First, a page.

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The Bucher-Loewenstein Internship Award In Classics

Bucher-Loewenstein Interns chosen for Cetamura, Summer 2024; Landscape and LiDAR to be themes

This is the third year in which museum interns will be sponsored by the generous donations to FSU of Suzanne Bucher in memory of her husband Robert Loewenstein. The interns will work in Italy, at the archaeological site of Cetamura del Chianti, and will curate their own archaeological exhibition at the FSU Study Center in Florence, according to Nancy de Grummond, director of the FSU International Program of Cetamura, called Archaeology in Tuscany. 


The students selected in competition for the internship are Allison Boroff and Sarah Moloney, students with a strong background in Classics, Art History and Museum Studies.

Allison Boroff is a fourth-year undergrad student at FSU majoring in Studio Art and Art History, while pursuing a Museum Studies minor. Her goal after graduating this summer is to go to graduate school in the fall, hopefully in a Master’s program in Art History and Museum Studies. Beyond her academic career, her goal is to become a museum curator. This internship combines her career interests in museum curation and design with her undergraduate studies in the Italian language. She is very excited to bookend her undergraduate studies gaining hands-on museum experience in Italy this summer.

Sarah Moloney is passionate about ancient art and archeology, especially that of the Etruscans, and is very excited about digging at Cetamura.   She is currently a graduate student in FSU’s Museum and Cultural Heritage Studies master’s program. Sarah also attended FSU as an undergraduate and got her degree with a double major in Classical Civilizations and Editing, Writing, and Media. Becoming a museum curator is her career goal; she feels that the Bucher-Loewenstein internship is the perfect opportunity for her to gain experience curating an exhibition. For the next step in her graduate education when she gets back from Cetamura, she will be interning at the John and Mable Ringling Museum of Art in Sarasota.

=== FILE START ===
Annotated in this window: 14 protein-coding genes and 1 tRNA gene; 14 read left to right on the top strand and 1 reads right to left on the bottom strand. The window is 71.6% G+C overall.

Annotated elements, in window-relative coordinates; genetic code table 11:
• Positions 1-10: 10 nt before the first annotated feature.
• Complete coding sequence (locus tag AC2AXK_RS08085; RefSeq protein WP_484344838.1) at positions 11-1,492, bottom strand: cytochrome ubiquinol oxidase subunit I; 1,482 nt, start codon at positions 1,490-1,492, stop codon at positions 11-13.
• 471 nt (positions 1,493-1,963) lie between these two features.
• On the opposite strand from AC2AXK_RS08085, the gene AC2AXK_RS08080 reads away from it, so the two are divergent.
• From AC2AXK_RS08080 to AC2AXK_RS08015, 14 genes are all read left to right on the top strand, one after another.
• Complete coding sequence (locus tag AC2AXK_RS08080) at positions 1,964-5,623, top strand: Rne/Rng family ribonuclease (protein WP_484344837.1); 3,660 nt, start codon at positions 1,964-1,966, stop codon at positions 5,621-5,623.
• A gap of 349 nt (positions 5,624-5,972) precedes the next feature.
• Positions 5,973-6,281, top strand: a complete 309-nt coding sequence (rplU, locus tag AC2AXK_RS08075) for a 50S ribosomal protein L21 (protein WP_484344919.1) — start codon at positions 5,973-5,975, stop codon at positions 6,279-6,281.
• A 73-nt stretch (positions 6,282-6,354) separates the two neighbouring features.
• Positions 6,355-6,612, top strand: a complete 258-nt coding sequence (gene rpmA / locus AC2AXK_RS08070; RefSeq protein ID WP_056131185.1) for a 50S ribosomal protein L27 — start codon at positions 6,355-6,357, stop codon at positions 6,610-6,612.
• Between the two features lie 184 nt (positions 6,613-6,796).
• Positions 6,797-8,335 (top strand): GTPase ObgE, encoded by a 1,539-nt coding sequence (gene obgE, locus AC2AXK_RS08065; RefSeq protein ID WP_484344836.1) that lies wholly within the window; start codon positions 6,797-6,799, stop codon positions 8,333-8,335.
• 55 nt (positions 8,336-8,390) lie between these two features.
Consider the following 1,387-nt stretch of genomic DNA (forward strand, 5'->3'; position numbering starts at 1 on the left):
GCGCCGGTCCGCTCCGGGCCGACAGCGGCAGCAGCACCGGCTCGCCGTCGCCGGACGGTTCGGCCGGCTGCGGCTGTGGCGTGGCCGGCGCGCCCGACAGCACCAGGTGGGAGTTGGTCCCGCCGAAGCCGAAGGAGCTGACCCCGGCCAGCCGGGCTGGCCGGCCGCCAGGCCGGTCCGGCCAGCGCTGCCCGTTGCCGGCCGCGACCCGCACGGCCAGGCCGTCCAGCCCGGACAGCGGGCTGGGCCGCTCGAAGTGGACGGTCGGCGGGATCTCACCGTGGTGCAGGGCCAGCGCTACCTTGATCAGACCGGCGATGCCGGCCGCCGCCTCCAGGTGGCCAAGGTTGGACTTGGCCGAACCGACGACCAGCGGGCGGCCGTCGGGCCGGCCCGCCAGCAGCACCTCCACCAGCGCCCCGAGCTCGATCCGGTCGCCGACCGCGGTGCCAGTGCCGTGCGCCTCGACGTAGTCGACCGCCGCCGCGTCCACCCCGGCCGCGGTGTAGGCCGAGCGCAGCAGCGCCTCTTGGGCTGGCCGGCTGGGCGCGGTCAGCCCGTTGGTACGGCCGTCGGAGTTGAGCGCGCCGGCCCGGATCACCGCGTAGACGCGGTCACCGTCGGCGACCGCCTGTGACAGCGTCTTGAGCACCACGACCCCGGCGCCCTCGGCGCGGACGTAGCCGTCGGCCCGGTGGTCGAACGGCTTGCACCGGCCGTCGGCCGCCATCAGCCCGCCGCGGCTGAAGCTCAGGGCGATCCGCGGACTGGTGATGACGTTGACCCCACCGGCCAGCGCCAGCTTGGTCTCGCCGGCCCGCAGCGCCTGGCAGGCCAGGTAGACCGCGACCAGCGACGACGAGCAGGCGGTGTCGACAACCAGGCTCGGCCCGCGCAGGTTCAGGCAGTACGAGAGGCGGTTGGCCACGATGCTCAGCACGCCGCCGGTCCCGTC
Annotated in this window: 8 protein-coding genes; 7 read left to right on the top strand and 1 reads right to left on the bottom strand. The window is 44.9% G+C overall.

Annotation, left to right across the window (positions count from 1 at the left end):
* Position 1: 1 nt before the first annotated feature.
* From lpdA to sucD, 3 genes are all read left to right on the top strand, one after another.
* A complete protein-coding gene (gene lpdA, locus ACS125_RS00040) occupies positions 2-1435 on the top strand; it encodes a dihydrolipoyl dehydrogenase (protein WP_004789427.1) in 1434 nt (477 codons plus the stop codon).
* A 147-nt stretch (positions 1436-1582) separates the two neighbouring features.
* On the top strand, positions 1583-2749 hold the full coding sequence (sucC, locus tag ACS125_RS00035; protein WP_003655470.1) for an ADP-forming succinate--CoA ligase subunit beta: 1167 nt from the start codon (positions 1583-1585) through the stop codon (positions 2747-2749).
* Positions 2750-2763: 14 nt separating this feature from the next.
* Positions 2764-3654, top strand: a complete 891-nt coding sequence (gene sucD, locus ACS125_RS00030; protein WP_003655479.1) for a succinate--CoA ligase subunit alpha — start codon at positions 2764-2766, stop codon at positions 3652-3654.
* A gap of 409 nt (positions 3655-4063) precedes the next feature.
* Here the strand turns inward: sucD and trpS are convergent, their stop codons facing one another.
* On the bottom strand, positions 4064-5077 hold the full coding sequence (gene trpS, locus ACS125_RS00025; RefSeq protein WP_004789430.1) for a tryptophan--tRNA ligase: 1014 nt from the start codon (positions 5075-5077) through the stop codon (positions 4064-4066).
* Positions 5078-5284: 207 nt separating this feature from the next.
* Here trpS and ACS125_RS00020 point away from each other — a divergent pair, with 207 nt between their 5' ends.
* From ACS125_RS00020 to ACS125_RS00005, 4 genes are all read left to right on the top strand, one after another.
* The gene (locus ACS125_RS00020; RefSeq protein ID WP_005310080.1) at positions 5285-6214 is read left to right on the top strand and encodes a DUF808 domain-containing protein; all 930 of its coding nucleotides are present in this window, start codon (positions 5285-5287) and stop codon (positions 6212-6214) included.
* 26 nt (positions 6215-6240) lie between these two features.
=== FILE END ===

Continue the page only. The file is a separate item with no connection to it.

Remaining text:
Their exhibition, “Living off the Land: The Etruscans at Cetamura del Chianti,” is scheduled to open on Monday, June 3, in the Ruth A. Owen Galleria Belle Arti at the FSU Study Center in Florence.  (On the naming of the gallery, see

The Interns will concentrate on presenting the environment of Cetamura and the Chianti region, referring to the forests and water resources and agricultural initiatives such as the cultivation by the Etruscans of wine grapes, among the earliest known in the famous wine district of Chianti. Their display will include geological samples of rock and soil, as well as scoriae and other debris from the industrial area of Cetamura where iron was worked.


A vital new research project involving LiDAR, laser scanning of the surfaces of the hill of Cetamura and the surrounding territory, will be unveiled as part of the show. The ambitious undertaking is sponsored by a special donation from John Goldthwaite of Asheville, North Carolina. The exciting new data generated will receive its first public presentation at the “Living off the Land” exhibition.

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New Orth Reckford donation of $1 million to benefit Cetamura, FSU Classics

We are continuing our yearlong commemoration of the 50th anniversary of Cetamura and the inauguration of the Museum at the Origins of Chianti and Gaiole. We invite you to join us as we bring the celebration home to Tallahassee with two days of festivities. Click below to view the schedule and register to join us in-person or access Zoom details.